Farmers reach deal with Maharashtra government after historic ?long march?

By Prarthana Mitra

Over 35,000 farmers from across Maharashtra marched peacefully to the state capital, Mumbai, on March 11, congregating at Azad Maidan to voice their demands as the budget session of the state assembly was underway. The farmers began the 180-kilometre ‘Long March’ on March 6 from Nashik.

Led by the All India Kisan Sabha (AIKS), farmers from Nashik, Solapur and Sangli painted the roads of Maharashtra red as they marched for four days to put forth their demands, which included compensation for crop damage, loan waivers and pension schemes.  A state government delegation was dispatched to attend to the agitators as they reached Mumbai, with the groups reaching an agreement on Monday.

Support came from various quarters

The march garnered nation-wide support from several political parties, including the Shiv Sena, the BJP’s ally in Maharashtra, and the Congress, National Congress Party, the Maharashtra Navnirman Sena and AAP.

“How many more suicides will it take to give relief to farmers?” asked Congress chief Ashok Chavan in an address to the farmers.

 Numerous Mumbai NGOs and residents provided food and shelter to the farmers. Additionally, the Central Railway has also arranged for two trains to transport the farmers back to their villages as soon as the strike is called off.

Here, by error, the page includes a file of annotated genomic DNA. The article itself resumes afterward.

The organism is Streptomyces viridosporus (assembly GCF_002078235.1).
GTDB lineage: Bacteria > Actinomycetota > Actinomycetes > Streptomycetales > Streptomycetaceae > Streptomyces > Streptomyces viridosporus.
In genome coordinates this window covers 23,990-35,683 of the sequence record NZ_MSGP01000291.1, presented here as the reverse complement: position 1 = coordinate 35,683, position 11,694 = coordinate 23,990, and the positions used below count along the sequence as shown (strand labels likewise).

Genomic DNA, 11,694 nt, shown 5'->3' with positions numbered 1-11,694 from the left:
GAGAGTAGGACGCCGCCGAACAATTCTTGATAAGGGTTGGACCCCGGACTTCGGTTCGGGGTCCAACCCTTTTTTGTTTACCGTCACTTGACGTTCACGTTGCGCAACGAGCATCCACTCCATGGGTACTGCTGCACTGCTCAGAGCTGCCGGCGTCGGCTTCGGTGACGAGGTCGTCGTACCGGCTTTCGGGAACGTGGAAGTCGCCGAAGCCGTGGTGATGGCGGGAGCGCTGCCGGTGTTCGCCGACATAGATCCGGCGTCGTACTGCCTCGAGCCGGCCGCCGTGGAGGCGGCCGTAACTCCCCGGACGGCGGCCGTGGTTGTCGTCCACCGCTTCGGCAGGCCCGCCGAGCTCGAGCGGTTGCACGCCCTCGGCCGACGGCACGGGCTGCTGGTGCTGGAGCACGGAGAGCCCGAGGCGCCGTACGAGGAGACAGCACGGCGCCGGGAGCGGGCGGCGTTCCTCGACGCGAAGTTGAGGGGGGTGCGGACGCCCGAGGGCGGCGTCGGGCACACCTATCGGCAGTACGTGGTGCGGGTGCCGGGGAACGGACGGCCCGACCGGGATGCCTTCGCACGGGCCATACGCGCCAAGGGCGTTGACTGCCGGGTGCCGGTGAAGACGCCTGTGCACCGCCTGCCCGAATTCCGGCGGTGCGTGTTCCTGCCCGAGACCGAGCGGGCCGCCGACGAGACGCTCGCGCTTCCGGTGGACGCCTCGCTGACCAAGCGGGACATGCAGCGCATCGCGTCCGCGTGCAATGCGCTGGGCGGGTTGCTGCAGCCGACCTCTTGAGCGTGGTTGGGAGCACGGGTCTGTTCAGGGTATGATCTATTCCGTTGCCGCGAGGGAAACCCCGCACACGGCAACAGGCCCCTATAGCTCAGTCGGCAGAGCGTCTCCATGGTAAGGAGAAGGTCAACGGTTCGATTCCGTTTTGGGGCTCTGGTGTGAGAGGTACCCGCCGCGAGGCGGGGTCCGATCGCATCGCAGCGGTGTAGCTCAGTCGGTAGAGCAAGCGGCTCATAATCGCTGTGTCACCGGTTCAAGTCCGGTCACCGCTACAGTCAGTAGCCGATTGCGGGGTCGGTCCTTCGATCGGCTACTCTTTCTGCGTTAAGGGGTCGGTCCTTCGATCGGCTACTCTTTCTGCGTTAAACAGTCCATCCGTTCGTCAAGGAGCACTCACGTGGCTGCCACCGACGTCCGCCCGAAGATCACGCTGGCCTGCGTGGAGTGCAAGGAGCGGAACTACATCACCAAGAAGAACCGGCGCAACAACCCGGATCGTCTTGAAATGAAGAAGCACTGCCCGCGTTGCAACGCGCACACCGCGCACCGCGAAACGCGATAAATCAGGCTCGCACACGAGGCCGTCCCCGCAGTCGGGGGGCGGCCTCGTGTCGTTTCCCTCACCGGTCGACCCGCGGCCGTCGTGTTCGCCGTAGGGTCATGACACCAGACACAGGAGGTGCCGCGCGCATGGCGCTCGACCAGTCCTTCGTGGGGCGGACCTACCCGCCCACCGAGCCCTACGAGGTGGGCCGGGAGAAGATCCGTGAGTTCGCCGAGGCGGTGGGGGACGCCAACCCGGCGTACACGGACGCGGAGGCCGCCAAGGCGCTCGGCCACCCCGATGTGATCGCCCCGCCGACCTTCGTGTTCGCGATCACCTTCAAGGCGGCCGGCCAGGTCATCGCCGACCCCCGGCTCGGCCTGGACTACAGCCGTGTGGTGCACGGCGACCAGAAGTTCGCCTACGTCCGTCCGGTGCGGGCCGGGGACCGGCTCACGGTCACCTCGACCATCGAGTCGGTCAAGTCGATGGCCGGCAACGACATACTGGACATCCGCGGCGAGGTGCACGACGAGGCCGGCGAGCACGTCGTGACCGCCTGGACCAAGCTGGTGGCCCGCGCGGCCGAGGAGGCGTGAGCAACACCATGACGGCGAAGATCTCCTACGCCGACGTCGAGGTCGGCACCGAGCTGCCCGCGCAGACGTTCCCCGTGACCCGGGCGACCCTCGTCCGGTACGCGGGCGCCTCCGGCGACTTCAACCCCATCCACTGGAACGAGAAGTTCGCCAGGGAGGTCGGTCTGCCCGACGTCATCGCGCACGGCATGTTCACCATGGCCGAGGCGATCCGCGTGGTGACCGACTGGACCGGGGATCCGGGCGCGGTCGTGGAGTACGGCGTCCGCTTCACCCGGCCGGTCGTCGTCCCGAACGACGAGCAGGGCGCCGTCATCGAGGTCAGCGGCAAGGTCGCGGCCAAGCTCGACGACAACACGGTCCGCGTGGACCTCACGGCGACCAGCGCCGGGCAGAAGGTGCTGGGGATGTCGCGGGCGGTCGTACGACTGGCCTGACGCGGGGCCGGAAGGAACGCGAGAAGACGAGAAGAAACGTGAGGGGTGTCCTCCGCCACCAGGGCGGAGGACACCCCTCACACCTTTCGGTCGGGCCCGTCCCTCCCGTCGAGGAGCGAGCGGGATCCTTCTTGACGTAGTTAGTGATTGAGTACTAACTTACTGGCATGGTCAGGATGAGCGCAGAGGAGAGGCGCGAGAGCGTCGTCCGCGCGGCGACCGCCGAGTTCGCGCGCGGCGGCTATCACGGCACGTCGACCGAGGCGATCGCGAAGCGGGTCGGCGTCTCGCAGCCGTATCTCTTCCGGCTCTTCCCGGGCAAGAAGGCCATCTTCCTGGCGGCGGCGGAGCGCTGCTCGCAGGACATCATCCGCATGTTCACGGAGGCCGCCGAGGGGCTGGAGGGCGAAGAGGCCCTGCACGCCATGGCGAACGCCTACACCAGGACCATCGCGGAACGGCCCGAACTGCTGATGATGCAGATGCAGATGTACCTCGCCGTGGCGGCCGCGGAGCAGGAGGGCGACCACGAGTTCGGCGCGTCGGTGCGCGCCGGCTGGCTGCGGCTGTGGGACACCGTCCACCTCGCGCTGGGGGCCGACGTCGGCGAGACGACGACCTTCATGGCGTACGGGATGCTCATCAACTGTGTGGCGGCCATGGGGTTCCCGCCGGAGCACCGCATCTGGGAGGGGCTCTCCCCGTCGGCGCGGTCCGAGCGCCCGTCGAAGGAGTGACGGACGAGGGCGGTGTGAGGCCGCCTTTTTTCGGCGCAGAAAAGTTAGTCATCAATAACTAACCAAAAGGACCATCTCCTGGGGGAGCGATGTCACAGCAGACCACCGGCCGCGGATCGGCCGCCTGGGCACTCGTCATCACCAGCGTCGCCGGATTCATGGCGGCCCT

Read More: The Indian farmer’s distress: Solutions beyond loan waivers

Promises made by the state government

Maharashtra Chief Minister Devendra Fadnavis met with a delegation of protestors at the Vidhan Bhavan, promising to concede to most of their demands, including the implementation of the Minimum Support Price (MSP) at the promised rates across the state and complete loan waivers.

An agreement was reached between the ministerial committee and the AIKS leaders, resulting in the withdrawal of the protest by evening.

The government has placated the agitators by assuring them that the Forest Act will be implemented within two months and ration cards will be immediately issued to the farmers.

 Unlike the aggressive protests that shook the state last year, the march was peaceful and non-violent. Although the march passed some major towns and cities of Maharashtra, there have been no reports of disturbances.